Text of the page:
Rheumatology Practice Changers 2014

Bret S. Stetka, MD; Stephen A. Paget, MD

Disclosures

December 18, 2014

In This Article

Editor's Note: Between biomarkers, the biome, and promising new and cheaper therapies, the past year has brought major advances in the understanding and management of rheumatologic disease. Based primarily on Medscape Medical News coverage and input from our expert advisors, the following are notable important advances in the field of rheumatology from 2014, starting with the continued parade of biosimilars.

Biosimilars Have Arrived

In 2014, biosimlilars continued to have a major impact on rheumatology. Biosimilar drugs are agents that are, as the name suggests, similar to US Food and Drug Administration (FDA)-licensed biological products. As of 2013, rheumatologic biosimilars have been available in many European countries, whereas the first application to the FDA for an approval—for a biosimilar of infliximab—was submitted in August of this year.

There were important presentations about biosimilars at this year's European League Against Rheumatism (EULAR) Annual Scientific Meeting in Paris and also at the annual American College of Rheumatology (ACR) meeting in Boston. A phase 3, double-blind, active-comparator clinical trial[1] looked at a biosimilar of infliximab (BOW015) compared with reference infliximab (Remicade®) and found that the two agents were very similar in terms of performance. The ACR-20 scores at week 16—the study's primary endpoint—were 89.9% and 86.4% in the biosimilar and reference compound group, respectively, well within the necessary equivalence margin of 23%.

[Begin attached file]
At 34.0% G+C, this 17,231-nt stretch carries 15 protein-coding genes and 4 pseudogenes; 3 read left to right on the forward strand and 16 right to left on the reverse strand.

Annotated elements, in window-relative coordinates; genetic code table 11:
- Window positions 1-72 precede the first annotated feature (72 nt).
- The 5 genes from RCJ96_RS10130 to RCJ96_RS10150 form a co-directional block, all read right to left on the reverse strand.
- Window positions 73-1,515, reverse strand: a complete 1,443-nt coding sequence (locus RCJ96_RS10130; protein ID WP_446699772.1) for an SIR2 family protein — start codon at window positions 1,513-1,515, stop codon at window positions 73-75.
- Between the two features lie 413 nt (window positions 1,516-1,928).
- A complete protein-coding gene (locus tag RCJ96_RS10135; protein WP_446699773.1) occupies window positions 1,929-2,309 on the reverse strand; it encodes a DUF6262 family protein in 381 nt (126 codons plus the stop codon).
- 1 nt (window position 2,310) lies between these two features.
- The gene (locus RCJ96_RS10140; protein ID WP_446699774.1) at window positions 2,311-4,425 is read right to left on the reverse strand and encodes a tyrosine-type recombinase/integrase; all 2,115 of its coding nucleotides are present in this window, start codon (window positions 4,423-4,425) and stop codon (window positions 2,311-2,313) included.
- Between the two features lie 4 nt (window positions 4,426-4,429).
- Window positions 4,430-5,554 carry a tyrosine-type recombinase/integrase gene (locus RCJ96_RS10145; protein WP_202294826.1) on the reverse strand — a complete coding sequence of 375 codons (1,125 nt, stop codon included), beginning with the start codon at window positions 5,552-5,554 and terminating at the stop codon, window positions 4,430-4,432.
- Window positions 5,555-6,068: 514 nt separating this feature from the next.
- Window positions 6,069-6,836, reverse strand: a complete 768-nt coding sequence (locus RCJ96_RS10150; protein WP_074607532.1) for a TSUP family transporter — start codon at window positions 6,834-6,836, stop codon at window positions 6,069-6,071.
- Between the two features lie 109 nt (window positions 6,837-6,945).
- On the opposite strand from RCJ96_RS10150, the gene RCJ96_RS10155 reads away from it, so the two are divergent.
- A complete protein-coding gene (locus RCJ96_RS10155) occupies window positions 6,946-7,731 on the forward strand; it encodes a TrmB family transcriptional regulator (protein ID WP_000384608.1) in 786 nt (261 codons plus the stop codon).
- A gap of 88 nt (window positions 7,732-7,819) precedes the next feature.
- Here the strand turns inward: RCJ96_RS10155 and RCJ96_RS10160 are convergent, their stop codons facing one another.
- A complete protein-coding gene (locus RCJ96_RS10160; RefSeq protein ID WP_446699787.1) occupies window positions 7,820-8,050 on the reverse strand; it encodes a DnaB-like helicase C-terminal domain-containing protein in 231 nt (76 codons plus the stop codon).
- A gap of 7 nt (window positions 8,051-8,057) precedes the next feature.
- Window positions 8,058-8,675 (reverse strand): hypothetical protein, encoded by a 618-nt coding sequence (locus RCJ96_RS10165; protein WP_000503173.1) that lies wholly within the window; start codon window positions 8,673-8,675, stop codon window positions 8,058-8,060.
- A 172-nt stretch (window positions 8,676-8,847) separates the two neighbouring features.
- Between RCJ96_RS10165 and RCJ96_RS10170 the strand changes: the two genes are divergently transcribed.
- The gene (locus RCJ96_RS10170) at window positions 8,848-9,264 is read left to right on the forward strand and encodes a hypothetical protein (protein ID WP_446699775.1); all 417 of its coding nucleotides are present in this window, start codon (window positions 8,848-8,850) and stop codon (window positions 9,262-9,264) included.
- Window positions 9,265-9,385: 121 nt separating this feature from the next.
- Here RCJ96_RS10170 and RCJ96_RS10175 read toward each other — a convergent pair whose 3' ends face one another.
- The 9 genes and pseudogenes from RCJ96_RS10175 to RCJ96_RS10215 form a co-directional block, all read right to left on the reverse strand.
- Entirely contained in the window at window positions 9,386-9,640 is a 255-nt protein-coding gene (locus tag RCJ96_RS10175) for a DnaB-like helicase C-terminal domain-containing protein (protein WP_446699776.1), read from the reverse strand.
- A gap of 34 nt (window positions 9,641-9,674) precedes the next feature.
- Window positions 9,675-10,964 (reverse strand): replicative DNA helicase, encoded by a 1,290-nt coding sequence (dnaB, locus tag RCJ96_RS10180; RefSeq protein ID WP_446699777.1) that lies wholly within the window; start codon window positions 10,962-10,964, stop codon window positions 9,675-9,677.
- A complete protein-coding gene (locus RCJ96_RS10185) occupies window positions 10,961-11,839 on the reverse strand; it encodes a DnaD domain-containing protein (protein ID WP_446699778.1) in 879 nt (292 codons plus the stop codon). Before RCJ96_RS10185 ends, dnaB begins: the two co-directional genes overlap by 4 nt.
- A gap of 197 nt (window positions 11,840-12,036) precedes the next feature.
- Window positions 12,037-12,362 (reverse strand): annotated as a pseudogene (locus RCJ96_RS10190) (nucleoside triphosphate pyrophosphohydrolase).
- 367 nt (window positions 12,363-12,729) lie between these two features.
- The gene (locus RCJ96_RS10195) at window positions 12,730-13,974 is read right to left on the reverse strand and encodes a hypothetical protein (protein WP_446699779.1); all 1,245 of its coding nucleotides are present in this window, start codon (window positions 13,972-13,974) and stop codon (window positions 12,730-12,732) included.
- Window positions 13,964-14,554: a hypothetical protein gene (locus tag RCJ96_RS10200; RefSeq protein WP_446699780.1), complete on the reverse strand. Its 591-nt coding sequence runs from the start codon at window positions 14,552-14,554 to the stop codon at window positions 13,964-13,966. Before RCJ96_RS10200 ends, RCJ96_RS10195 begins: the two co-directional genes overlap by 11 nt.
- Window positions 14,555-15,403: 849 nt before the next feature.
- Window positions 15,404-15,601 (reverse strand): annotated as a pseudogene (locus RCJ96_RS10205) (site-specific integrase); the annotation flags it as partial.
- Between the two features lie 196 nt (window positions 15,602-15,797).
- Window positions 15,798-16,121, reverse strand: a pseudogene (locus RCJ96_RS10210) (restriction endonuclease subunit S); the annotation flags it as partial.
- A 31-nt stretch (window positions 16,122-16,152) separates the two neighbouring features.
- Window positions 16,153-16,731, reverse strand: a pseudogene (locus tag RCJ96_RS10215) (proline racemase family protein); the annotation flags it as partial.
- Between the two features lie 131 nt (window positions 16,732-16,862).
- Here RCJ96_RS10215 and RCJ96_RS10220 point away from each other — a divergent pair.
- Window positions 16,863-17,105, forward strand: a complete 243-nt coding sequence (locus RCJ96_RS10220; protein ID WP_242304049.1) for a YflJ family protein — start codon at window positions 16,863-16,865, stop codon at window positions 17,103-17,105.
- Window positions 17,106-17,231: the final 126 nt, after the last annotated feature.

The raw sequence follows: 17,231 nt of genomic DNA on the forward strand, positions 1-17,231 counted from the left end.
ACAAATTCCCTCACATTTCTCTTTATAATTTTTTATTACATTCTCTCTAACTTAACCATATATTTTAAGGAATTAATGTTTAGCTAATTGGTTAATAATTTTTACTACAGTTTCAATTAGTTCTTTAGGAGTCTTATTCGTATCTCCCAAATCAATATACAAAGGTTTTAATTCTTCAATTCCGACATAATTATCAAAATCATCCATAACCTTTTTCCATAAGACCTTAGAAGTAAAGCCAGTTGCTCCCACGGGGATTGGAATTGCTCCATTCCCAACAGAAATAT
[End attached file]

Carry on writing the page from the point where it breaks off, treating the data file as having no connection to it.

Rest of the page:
Another study,[2] presented at both the EULAR and ACR meetings, was a randomized, double-blind, phase 3 equivalence trial that compared a biosimilar etanercept, HD203, with the reference etanercept Enbrel®, in combination with methotrexate in patients with rheumatoid arthritis (RA). The proportion of patients reaching the primary endpoint—ACR20 scores at week 24—did not significantly differ between the two groups, nor did the safety profiles. Hence, the results demonstrate the equivalence between the two medications.

Two additional biosimilar studies were presented at the EULAR meeting as posters. The first[3] found that the infliximab biosimilar CTP-13 results in similar structural progression as the originator compound in patients with RA, whereas the other[4] reported similar pharmacokinetic and safety profiles between a potential rituximab biosimilar and rituximab.

In all, there are seven biosimilars of adalimumab, of which five are in phase 3 trials; four of etanercept, all in phase 3 studies; four of infliximab, again all in phase 3; and three of rituximab, with two in phase 3. Both Celltrion and Hospira have a biosimilar infliximab in Europe, and they have just filed a new drug application with the FDA, with a possible April advisory meeting. It's clear that in rheumatology, biosimilars are here to stay.

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